We’ve examined internal and external factors affecting our cognition, and what small changes we can make to improve it. Last time, we came to the conclusion that if you’re not challenging yourself mentally, you will lose part of your cognition like problem solving. You may become a slower thinker as you stop challenging yourself. The outcome being to challenge your brain and cognition or you will lose it.
Now it’s time to consider the effect smell has on your cognition and memory. Certain scents can affect our physical, emotional and mental health. Our smell receptor enables what we smell to travel to the brain regions including limbic, and medical temporal lobe structures where emotions and memories are stored.
When studying the effect of essential oils, some researchers believe that they stimulate chemical reactions within the body and the brain. Some aromas can relax and even sedate us (lavender and chamomile create sleepy and relaxing aromas), while others can stimulate or excite (rosemary and peppermint) – through these chemical processes.
Research has shown that peppermint leads to greater alertness, decreased frustration and reduced anxiety and fatigue under controlled conditions.
Some aromas can relax and even sedate us (lavender and chamomile create sleepy and relaxing aromas), while others can stimulate or excite (rosemary and peppermint) – through these chemical processes.
Research has shown that peppermint leads to greater alertness, decreased frustration and reduced anxiety and fatigue under controlled conditions. Lavender by contrast produced a significant reduction in working memory and reduced reaction times in tasks requiring memory and attention as you might expect with a fragrance that is relaxing.
If you smell a particular fragrance or aroma, you will probably be reminded of a particular situation/place or person linked to the smell – aiding our recall of specific times and event’s; some good memories, others not so pleasant…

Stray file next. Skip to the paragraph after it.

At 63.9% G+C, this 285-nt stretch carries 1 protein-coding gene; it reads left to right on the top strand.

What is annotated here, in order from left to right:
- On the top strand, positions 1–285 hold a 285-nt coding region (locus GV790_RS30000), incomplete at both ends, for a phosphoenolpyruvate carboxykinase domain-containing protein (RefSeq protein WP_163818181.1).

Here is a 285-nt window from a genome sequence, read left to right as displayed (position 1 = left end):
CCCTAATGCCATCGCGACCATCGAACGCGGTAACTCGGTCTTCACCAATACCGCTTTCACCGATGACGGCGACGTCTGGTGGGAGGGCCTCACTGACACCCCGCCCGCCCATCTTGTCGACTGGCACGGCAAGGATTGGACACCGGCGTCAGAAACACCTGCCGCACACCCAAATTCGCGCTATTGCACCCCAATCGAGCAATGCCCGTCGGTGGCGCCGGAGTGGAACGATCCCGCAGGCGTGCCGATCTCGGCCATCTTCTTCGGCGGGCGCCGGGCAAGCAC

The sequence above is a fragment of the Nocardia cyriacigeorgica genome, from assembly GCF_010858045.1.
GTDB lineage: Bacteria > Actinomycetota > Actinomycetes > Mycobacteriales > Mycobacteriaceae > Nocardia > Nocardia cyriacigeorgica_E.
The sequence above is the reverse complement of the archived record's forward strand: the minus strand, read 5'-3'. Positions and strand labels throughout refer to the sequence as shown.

Different aromas can cause different feelings; for example, jasmine, camomile and lavender promote stress relief, where rosemary, peppermint, lemon or orange promote mental clarity and stimulation.
Aromas can evoke positive and negative memories. Smell/aromas in the workplace can be a touchy subject. Someone eating smelly food at their desk can be a major distraction and cause a lot of tension in the workplace.
However, with care and consideration, there are ways to minimise this type of distraction…
You could use a scented roll on, directly applied to your pulse points (temples and wrists) to give you energy and invigorate you. To avoid using it on your skin, you could apply scented oil to a tissue and keep it in your pocket.
The other option is to eat an orange and leave the peel on your desk for a short while. There are many ways to create your own ambiance to enforce the mood you need to work. You may even want to prompt your company to store fragrance oils around the office. This will invigorate people and help improve focus.
Incense Stick: Get Images